A still cut from the film "The Crucible"
By Kim Rahn
A group of netizens is calling for the reinvestigation of sexual assaults committed against hearing-impaired children at a regional school following the release of a film based on the events.
As of Tuesday evening, more than 40,000 Internet users had signed a petition demanding a new probe into sexual assaults perpetrated by teachers and school staff on students at Gwangju Inhwa School for years from 2000.
Following the calls, the Gwangju Metropolitan Office of Education organized a team to inspect the school six years after the incidents took place.
“The school foundation should apologize for the sexual assaults and come up with measures to prevent such things from recurring. Local authorities in charge should also reinvestigate the assaults and other human rights infringements at the school and punish those who neglected the case,” a member of a civic group said on Daum’s online petition site.
The film “The Crucible,” based on Gong Ji-young’s bestselling novel of the same title, deals with the true story that came to light in 2005.
According to the investigation at that time, six people including the headmaster sexually harassed or raped at least nine of their deaf students.
Of the six perpetrators, four received prison terms, while the other two escaped punishment because the statute of limitations for their crimes had expired. Among those jailed, two were released later after their terms were suspended.
The families of the victims did not appeal the case after the first trial; and some of the perpetrators are still working at the school.
Signing up for the petition, blogger “Bless” said, “There are people who are shameless. I call for due punishment for the wrongdoers and I hope the law enforcement authorities will make a decision out of good conscience.”
The civic group began the petition Sunday and plans to collect 50,000 signatures by Oct. 20. Calls from citizens are also flooding local authorities for reinvestigation into the case and a special inspection of the school.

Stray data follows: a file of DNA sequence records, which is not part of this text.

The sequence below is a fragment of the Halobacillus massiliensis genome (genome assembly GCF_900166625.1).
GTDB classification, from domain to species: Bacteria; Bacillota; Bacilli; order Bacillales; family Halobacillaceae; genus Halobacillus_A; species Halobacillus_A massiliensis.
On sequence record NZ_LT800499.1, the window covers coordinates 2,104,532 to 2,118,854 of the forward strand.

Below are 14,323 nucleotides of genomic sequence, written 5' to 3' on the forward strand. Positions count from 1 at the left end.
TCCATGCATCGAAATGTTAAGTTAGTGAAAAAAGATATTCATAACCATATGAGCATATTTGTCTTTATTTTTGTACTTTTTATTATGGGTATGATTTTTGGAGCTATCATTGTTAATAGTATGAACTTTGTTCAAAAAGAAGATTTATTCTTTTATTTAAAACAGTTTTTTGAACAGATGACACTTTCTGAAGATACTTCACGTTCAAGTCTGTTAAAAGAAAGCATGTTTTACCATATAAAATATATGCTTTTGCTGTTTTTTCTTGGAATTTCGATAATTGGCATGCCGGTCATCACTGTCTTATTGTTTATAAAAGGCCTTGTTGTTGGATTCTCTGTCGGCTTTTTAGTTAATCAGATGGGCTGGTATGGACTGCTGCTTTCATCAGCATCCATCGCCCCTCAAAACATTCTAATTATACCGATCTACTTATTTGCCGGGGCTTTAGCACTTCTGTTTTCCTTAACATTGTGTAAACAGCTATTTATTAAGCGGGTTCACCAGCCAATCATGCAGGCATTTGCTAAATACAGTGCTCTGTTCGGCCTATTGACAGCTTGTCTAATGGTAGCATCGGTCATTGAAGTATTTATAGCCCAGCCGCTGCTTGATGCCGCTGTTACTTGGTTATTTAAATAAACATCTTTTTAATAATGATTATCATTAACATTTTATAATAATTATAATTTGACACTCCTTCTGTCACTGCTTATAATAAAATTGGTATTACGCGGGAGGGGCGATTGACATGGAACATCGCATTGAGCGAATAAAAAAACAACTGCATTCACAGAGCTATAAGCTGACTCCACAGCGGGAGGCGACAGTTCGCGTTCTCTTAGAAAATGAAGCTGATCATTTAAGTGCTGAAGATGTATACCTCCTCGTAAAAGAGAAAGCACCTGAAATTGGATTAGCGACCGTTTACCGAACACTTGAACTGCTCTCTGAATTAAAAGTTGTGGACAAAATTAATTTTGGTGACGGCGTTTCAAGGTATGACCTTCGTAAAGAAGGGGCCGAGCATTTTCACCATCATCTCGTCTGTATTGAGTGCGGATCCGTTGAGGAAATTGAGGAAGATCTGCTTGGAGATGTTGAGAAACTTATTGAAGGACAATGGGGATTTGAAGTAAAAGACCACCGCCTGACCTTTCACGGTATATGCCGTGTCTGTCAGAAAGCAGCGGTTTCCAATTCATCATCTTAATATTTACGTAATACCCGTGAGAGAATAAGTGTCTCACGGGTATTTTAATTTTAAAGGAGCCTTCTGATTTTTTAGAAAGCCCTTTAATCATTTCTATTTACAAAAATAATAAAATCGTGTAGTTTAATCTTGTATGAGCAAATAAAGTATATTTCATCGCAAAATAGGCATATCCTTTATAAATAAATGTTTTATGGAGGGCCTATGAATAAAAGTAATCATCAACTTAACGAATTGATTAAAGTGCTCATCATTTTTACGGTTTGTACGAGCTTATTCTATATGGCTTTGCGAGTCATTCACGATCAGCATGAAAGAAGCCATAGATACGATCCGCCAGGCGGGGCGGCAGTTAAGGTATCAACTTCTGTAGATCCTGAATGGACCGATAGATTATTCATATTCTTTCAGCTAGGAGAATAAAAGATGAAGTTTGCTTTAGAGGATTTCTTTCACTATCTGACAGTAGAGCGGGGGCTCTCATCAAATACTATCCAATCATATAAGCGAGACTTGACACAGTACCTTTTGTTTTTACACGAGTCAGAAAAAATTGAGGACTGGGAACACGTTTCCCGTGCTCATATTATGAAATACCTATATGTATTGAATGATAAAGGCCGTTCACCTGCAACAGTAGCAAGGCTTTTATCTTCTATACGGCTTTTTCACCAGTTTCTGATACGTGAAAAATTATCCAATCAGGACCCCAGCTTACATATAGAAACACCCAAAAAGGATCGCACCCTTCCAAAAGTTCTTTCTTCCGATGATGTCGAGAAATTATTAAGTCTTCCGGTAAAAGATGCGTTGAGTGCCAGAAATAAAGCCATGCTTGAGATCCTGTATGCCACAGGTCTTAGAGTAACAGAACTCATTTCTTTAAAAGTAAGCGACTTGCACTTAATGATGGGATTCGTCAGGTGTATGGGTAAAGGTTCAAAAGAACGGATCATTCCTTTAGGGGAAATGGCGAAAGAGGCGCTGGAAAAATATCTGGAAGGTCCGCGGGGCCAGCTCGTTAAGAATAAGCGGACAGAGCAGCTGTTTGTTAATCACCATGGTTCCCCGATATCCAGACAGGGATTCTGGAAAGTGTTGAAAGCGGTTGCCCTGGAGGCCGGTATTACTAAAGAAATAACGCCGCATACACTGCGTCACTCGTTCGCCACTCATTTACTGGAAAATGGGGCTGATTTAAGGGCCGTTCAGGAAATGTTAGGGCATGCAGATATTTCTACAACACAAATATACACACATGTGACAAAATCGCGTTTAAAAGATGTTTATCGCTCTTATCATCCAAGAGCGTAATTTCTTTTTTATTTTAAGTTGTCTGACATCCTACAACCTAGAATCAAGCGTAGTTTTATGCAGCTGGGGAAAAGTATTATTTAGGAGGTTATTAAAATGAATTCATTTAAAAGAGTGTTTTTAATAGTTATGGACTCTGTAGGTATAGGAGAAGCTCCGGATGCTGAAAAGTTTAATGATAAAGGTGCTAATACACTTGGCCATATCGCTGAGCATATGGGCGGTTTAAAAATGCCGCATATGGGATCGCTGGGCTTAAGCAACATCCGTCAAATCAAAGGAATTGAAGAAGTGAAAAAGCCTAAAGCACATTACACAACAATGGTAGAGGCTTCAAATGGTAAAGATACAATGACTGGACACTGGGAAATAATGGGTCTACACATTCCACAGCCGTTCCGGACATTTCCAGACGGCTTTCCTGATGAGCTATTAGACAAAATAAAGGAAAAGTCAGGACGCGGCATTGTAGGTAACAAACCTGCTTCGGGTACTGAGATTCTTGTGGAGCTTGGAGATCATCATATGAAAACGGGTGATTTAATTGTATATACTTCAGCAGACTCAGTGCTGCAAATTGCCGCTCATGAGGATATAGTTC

But legal experts said that it’s impossible to reopen a case that has been closed with a court verdict.
The Gwangsan District Office, where the school is located, recently sent an official letter to the school foundation, requesting a change of its board of directors.
“The directors were not experts in school and disabled affairs, so we asked the foundation to replace them. We don’t have judicial powers, but we are devising proper inspection measures according to the law,” an official of the district office said.
The regional educational office issued an apology Tuesday and said, “As the office in charge of education for the disabled, we apologize for not having dealt with the case more actively.”
It said when a special public school for the disabled opens in 2013 it will move students from Inhwa to the new facility, with the original facility closing. About 20 students are currently at Inhwa.
The office also formed a special team to address the issue, but faced criticism for the belated action six years after the incident.
“Legal proceedings for those involved are all finished and they can’t be prosecuted for the same charges according to the law. What can the educational office do? Some perpetrators are still at the school, and the office has irresponsibly neglected the incident,” a blogger “Wow” said.
In a related development, Daum Communications has launched a 1-million signature-collecting campaign to change the criminal law so that statute of limitations for sexual crimes involving children will be abolished.